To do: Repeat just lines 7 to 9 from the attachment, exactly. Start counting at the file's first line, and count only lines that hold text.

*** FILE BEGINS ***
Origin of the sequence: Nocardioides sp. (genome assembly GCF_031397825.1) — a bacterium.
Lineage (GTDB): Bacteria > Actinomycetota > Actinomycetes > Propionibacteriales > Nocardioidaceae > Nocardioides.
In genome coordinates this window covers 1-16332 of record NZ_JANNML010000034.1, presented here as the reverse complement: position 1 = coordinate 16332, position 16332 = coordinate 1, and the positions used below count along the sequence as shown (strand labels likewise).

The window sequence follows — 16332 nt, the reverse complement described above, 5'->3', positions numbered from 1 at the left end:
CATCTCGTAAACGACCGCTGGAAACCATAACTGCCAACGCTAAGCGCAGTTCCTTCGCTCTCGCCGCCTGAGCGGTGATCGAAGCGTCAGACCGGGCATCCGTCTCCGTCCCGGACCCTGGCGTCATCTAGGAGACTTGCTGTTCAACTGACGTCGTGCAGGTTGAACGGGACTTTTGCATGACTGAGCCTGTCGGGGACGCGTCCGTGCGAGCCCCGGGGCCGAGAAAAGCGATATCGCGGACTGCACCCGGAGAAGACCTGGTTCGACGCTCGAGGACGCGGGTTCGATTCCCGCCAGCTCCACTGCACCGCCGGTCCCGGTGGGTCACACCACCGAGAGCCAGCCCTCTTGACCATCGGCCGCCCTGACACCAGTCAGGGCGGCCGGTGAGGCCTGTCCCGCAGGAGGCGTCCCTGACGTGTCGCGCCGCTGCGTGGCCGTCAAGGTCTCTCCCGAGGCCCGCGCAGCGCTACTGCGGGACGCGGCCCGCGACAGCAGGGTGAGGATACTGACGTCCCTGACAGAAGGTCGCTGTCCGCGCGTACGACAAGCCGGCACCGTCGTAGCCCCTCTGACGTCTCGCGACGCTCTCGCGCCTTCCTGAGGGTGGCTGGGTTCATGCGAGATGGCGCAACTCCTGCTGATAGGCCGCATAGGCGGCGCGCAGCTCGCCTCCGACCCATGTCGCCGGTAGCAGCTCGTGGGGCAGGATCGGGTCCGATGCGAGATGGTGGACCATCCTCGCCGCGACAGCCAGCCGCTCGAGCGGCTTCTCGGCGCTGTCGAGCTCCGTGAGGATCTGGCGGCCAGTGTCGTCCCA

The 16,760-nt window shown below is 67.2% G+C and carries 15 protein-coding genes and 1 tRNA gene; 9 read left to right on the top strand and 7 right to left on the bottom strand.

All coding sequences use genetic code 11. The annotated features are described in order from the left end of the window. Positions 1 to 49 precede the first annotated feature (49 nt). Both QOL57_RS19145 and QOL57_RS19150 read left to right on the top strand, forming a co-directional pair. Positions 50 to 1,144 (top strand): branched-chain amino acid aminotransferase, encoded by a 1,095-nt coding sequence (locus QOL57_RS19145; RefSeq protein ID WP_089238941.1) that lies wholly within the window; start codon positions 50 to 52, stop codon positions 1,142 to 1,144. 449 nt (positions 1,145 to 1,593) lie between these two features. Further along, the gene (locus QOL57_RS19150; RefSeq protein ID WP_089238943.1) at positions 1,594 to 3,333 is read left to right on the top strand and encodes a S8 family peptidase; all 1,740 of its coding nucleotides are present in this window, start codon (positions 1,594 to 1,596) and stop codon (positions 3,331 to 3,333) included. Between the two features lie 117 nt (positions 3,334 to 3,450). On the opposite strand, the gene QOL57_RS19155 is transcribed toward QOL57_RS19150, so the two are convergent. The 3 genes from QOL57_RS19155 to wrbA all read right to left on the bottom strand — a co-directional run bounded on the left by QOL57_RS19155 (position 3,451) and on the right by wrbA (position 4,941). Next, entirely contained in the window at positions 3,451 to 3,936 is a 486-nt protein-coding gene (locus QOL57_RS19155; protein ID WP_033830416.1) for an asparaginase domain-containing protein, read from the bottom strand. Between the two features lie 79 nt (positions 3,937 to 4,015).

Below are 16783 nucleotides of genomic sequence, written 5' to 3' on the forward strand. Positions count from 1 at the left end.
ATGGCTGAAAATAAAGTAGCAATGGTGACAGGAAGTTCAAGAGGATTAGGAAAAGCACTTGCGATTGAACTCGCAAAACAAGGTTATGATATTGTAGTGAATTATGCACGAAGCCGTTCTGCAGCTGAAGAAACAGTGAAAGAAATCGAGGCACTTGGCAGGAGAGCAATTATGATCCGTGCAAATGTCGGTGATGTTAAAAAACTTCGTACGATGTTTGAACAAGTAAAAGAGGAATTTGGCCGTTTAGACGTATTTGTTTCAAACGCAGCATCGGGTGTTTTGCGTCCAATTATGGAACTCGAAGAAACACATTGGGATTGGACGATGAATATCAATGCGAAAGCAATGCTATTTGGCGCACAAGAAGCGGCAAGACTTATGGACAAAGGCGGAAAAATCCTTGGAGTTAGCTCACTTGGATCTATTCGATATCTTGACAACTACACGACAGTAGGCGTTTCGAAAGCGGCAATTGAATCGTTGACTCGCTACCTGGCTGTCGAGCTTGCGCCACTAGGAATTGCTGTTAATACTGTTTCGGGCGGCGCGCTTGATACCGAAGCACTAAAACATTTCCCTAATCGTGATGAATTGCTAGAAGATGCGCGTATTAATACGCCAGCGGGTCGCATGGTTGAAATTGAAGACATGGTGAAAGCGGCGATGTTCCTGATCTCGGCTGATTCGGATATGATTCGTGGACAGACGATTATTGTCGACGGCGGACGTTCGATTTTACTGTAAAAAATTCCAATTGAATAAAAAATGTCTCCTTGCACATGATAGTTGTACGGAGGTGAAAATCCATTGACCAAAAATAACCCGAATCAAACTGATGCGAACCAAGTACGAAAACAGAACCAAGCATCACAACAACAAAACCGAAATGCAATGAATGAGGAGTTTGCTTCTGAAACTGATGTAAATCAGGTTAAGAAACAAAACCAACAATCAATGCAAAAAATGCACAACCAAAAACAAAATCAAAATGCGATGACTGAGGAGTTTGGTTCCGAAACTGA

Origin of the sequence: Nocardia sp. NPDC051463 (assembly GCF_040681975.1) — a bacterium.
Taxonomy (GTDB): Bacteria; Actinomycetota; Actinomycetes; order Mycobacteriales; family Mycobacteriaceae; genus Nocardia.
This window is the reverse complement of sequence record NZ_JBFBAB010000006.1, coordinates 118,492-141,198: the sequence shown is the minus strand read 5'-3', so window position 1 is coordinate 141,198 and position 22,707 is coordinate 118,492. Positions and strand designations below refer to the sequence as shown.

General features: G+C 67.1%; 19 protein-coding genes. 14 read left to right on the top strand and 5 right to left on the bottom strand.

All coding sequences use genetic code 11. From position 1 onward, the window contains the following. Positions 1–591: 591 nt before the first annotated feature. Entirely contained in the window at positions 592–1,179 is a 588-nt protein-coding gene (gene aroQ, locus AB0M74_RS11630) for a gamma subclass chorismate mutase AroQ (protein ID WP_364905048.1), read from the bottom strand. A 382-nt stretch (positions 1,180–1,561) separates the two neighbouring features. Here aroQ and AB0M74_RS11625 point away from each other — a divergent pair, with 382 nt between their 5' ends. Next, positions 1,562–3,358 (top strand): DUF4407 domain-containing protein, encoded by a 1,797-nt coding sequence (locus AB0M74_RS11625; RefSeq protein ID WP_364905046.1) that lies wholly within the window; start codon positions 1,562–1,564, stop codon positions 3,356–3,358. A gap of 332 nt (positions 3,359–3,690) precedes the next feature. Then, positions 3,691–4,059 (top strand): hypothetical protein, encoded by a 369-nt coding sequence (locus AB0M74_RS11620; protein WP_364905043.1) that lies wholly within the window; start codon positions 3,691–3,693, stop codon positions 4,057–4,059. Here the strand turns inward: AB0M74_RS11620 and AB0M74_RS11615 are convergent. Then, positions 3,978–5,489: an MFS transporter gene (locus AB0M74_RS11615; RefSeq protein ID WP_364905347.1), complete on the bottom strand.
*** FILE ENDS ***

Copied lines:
All coding sequences use genetic code 11. The annotated features are described in order from the left end of the window. Positions 1 to 49 precede the first annotated feature (49 nt). Both QOL57_RS19145 and QOL57_RS19150 read left to right on the top strand, forming a co-directional pair. Positions 50 to 1,144 (top strand): branched-chain amino acid aminotransferase, encoded by a 1,095-nt coding sequence (locus QOL57_RS19145; RefSeq protein ID WP_089238941.1) that lies wholly within the window; start codon positions 50 to 52, stop codon positions 1,142 to 1,144. 449 nt (positions 1,145 to 1,593) lie between these two features. Further along, the gene (locus QOL57_RS19150; RefSeq protein ID WP_089238943.1) at positions 1,594 to 3,333 is read left to right on the top strand and encodes a S8 family peptidase; all 1,740 of its coding nucleotides are present in this window, start codon (positions 1,594 to 1,596) and stop codon (positions 3,331 to 3,333) included. Between the two features lie 117 nt (positions 3,334 to 3,450). On the opposite strand, the gene QOL57_RS19155 is transcribed toward QOL57_RS19150, so the two are convergent. The 3 genes from QOL57_RS19155 to wrbA all read right to left on the bottom strand — a co-directional run bounded on the left by QOL57_RS19155 (position 3,451) and on the right by wrbA (position 4,941). Next, entirely contained in the window at positions 3,451 to 3,936 is a 486-nt protein-coding gene (locus QOL57_RS19155; protein ID WP_033830416.1) for an asparaginase domain-containing protein, read from the bottom strand. Between the two features lie 79 nt (positions 3,937 to 4,015).

Below are 16783 nucleotides of genomic sequence, written 5' to 3' on the forward strand. Positions count from 1 at the left end.
ATGGCTGAAAATAAAGTAGCAATGGTGACAGGAAGTTCAAGAGGATTAGGAAAAGCACTTGCGATTGAACTCGCAAAACAAGGTTATGATATTGTAGTGAATTATGCACGAAGCCGTTCTGCAGCTGAAGAAACAGTGAAAGAAATCGAGGCACTTGGCAGGAGAGCAATTATGATCCGTGCAAATGTCGGTGATGTTAAAAAACTTCGTACGATGTTTGAACAAGTAAAAGAGGAATTTGGCCGTTTAGACGTATTTGTTTCAAACGCAGCATCGGGTGTTTTGCGTCCAATTATGGAACTCGAAGAAACACATTGGGATTGGACGATGAATATCAATGCGAAAGCAATGCTATTTGGCGCACAAGAAGCGGCAAGACTTATGGACAAAGGCGGAAAAATCCTTGGAGTTAGCTCACTTGGATCTATTCGATATCTTGACAACTACACGACAGTAGGCGTTTCGAAAGCGGCAATTGAATCGTTGACTCGCTACCTGGCTGTCGAGCTTGCGCCACTAGGAATTGCTGTTAATACTGTTTCGGGCGGCGCGCTTGATACCGAAGCACTAAAACATTTCCCTAATCGTGATGAATTGCTAGAAGATGCGCGTATTAATACGCCAGCGGGTCGCATGGTTGAAATTGAAGACATGGTGAAAGCGGCGATGTTCCTGATCTCGGCTGATTCGGATATGATTCGTGGACAGACGATTATTGTCGACGGCGGACGTTCGATTTTACTGTAAAAAATTCCAATTGAATAAAAAATGTCTCCTTGCACATGATAGTTGTACGGAGGTGAAAATCCATTGACCAAAAATAACCCGAATCAAACTGATGCGAACCAAGTACGAAAACAGAACCAAGCATCACAACAACAAAACCGAAATGCAATGAATGAGGAGTTTGCTTCTGAAACTGATGTAAATCAGGTTAAGAAACAAAACCAACAATCAATGCAAAAAATGCACAACCAAAAACAAAATCAAAATGCGATGACTGAGGAGTTTGGTTCCGAAACTGA